Fixed-income investing can be a great way for investors to minimize risk and see steady interest income over time. However, as with any investing strategy, it is not risk-free.
Bond investors face credit risk, call risk, inflation risk, and interest risk. Interest rate risk is of important note because even though an investor thinks that they are benefiting from a fixed rate and steady payment for a given duration, the volatility of the market and interest rates could make potential investments less valuable than another investment alternative. For example, take an investor who purchased a bond with a maturity of ten years and over those ten years, interest rates exceeded the coupon rate of the purchased bond. In this situation, the bond investor is actually yielding a negative real return and is missing out on the opportunity to invest in securities with higher interest payments. On the other hand, the opposite could hold true. In a low interest rate environment, investors locked in with higher coupon payments are certainly better off.
There are a number of ways in which investors can help protect their portfolios from interest rate risk, many of which involve simple yet effective fixed-income strategies. Using a bond investment strategy can help to reduce risk or maximize income in a way that’s tailored to an individual’s risk/return needs. The bond investment strategies listed below take time and effort to see the potential benefits, but if an investor is willing to put in the work, and has the patience to see long-term gains, then these strategies can be beneficial.
1. Ladder Strategy
This investment strategy allows an investor to stagger bond investments over time with different dates of maturity. An investor gains more flexibility by spreading out investment capital over a number of different bonds at different times and at different interest rates. This prevents a single lump sum of money being stuck in a bond over a long period, thereby limiting potential income and not allowing an investor to take advantage of potential rises in interest rates.
For example, if an investor has $100,000 dollars to invest in bonds, then the ladder strategy would suggest that they purchase a number of bonds at different maturities and interest rates. Let’s say the investor has $100,000 and invests $10,000 in ten bonds that mature incrementally from one to 10 years. As each bond matures, the investor could invest the money in new bonds that may offer more attractive returns.
It is a great way to diversify a bond portfolio and not get tied down to any one bond over a long period. In the example above, as each bond matures the money could be reinvested to take advantage of higher interest rates if the rates rose. On the other hand, if interest rates fell, then the money could be used to be invested in another, higher-yielding security. The ladder strategy also increases liquidity of bond investments because at least one bond is relatively close to maturity.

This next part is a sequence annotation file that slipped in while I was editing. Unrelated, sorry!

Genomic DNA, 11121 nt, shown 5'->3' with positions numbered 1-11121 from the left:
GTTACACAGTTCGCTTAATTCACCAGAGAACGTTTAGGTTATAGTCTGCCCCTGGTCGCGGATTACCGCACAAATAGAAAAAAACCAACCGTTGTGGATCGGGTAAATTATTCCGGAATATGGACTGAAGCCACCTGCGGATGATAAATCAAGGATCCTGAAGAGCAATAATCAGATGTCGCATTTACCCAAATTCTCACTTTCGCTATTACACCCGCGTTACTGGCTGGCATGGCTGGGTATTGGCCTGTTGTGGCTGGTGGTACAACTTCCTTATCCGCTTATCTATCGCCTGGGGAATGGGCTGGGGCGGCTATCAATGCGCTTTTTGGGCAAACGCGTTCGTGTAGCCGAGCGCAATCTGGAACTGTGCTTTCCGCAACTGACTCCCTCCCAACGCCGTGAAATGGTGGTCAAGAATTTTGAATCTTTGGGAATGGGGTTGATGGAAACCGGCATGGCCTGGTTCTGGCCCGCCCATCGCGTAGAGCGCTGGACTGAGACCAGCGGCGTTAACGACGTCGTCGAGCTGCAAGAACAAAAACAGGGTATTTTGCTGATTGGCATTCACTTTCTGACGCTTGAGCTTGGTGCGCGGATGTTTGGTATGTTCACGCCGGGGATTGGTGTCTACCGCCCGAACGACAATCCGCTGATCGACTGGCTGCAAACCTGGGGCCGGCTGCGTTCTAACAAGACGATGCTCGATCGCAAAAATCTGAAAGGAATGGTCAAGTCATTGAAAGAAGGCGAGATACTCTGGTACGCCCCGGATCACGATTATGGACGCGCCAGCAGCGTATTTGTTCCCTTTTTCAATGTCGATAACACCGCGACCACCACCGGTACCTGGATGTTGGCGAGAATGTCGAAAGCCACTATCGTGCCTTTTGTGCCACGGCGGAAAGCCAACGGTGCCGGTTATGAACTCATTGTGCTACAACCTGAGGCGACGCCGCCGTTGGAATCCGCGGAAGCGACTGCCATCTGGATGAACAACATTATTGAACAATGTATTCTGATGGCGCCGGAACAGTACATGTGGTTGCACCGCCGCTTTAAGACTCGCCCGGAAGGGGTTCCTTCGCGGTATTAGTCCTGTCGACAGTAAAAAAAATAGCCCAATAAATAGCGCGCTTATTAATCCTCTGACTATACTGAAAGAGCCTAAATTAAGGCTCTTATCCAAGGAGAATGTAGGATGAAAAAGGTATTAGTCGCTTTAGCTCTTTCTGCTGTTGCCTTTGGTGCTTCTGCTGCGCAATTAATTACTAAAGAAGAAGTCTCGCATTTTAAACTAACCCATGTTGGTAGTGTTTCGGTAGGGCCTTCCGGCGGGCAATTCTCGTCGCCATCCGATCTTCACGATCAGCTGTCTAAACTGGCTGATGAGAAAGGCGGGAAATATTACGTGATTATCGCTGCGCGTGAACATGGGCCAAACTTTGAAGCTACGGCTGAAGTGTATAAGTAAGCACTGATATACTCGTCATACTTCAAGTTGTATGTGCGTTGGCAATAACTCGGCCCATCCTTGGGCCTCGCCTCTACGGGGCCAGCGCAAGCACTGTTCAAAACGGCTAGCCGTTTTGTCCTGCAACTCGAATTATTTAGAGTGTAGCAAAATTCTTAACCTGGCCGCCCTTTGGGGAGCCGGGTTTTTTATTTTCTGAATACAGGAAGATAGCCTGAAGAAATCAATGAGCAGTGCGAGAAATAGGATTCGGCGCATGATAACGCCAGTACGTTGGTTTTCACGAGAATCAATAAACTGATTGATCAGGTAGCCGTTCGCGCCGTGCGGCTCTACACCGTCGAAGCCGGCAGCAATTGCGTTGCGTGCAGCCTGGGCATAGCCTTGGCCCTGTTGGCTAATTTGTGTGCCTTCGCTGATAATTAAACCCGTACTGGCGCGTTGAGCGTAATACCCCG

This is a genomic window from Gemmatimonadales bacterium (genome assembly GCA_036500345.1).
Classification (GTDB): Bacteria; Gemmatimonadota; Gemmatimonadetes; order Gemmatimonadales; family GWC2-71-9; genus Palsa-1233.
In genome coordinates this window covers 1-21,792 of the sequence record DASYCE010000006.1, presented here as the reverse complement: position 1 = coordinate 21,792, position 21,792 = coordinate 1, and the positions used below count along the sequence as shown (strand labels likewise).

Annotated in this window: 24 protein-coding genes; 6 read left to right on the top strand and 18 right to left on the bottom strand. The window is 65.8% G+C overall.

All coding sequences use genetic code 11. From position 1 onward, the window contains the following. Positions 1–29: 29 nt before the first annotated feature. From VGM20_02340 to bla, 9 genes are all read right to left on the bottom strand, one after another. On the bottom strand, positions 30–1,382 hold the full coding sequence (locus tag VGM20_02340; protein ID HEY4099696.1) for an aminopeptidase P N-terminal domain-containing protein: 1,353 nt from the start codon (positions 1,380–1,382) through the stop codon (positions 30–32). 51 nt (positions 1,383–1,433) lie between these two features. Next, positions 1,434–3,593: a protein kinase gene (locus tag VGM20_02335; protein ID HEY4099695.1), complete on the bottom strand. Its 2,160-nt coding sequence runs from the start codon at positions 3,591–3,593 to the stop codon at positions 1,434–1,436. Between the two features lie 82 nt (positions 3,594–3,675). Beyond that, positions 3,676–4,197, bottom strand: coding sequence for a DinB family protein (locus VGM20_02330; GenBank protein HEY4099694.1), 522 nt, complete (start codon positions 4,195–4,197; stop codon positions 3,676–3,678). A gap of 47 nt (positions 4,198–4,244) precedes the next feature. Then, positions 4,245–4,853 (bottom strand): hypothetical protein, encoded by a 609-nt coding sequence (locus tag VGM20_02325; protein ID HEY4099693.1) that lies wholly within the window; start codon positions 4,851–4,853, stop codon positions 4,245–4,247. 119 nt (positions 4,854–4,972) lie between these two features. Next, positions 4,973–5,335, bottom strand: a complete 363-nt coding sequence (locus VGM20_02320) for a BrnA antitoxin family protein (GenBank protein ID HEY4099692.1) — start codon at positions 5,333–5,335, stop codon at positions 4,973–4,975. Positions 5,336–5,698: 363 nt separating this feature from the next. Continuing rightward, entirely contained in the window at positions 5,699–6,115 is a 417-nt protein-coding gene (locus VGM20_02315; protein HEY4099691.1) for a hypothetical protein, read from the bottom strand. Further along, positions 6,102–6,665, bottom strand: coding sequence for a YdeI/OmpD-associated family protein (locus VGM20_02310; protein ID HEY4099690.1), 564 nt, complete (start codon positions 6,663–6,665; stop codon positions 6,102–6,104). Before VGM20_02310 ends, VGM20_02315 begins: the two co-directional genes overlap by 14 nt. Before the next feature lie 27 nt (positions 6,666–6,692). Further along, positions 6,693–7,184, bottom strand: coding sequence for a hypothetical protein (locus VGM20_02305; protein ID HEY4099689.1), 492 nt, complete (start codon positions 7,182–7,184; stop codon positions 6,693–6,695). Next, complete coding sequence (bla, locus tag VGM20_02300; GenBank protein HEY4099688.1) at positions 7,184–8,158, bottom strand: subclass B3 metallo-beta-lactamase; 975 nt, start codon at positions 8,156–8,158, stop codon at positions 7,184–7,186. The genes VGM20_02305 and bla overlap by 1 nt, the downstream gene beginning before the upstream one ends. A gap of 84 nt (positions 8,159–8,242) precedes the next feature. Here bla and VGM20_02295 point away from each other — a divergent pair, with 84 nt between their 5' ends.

2. Barbell Strategy
The barbell strategy is used to take advantage of the best aspects of short-term and long-term bonds. In this strategy only very short-term and extremely long-term bonds are purchased. Longer dated bonds typically offer higher interest yields, while short-term bonds provide more flexibility.
The short-term bonds give an investor the liquidity to adjust potential investments every few months or years. If interest rates start to rise, the shorter maturities allow an investor to reinvest principal in bonds that will realize higher returns than if that money was tied up in a long-term bond.
The long-term bonds give an investor a steady flow of higher-yield income over the term of the bond. However, by not having all of your capital in long-term bonds, this limits the downside effects if interest rates were to rise in that bond period.
3. Bullet Strategy
If an investor knows that he or she will need a certain amount of capital at a given point in time in the future, then a bullet investment strategy might be the best way to go. This strategy suggests that an investor stagger purchase dates on bonds that all mature at the same time.
By staggering the purchase of bonds, investors can more efficiently seek out securities that have more attractive interest rates. And since all of the bonds have the same maturity date, investors are able to receive a potentially more attractive inflow. However, because the investor is staggering the purchase of the bonds, it can lead to a risk that interest rates will fall over the bond purchasing period. Keeping a close eye on the interest rate environment is key to successfully following this strategy.
The Bottom Line
Regardless of which one an investor decides to follow, each strategy has its drawbacks and benefits. For one, purchasing multiple bonds is significantly more costly than purchasing a single bond. However, the potential returns that are generated by these strategies may certainly be worth the extra cost.
It is important to note, however, that the benefits of these strategies are typically not seen in the short term; patience and commitment are key. For those willing to put in the time and effort, taking an extra step in protecting your portfolio from interest rate risk could certainly be worthwhile.